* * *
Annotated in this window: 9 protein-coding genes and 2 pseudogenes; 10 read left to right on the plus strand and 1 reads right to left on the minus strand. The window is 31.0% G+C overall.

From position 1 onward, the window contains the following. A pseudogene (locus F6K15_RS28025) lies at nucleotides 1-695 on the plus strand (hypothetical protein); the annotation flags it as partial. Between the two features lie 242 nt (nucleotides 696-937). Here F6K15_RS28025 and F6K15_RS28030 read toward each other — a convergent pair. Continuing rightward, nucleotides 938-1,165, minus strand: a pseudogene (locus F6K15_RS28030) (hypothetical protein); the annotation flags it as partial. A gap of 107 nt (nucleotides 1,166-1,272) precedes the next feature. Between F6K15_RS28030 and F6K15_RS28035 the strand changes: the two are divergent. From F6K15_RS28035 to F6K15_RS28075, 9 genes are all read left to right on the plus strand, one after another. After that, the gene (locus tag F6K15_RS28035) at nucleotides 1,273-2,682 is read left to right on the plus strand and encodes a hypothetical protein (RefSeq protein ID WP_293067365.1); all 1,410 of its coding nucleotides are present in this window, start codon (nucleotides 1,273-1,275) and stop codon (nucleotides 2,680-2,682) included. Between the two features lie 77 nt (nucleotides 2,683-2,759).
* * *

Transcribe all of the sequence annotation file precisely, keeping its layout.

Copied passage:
Annotated in this window: 9 protein-coding genes and 2 pseudogenes; 10 read left to right on the plus strand and 1 reads right to left on the minus strand. The window is 31.0% G+C overall.

From position 1 onward, the window contains the following. A pseudogene (locus F6K15_RS28025) lies at nucleotides 1-695 on the plus strand (hypothetical protein); the annotation flags it as partial. Between the two features lie 242 nt (nucleotides 696-937). Here F6K15_RS28025 and F6K15_RS28030 read toward each other — a convergent pair. Continuing rightward, nucleotides 938-1,165, minus strand: a pseudogene (locus F6K15_RS28030) (hypothetical protein); the annotation flags it as partial. A gap of 107 nt (nucleotides 1,166-1,272) precedes the next feature. Between F6K15_RS28030 and F6K15_RS28035 the strand changes: the two are divergent. From F6K15_RS28035 to F6K15_RS28075, 9 genes are all read left to right on the plus strand, one after another. After that, the gene (locus tag F6K15_RS28035) at nucleotides 1,273-2,682 is read left to right on the plus strand and encodes a hypothetical protein (RefSeq protein ID WP_293067365.1); all 1,410 of its coding nucleotides are present in this window, start codon (nucleotides 1,273-1,275) and stop codon (nucleotides 2,680-2,682) included. Between the two features lie 77 nt (nucleotides 2,683-2,759).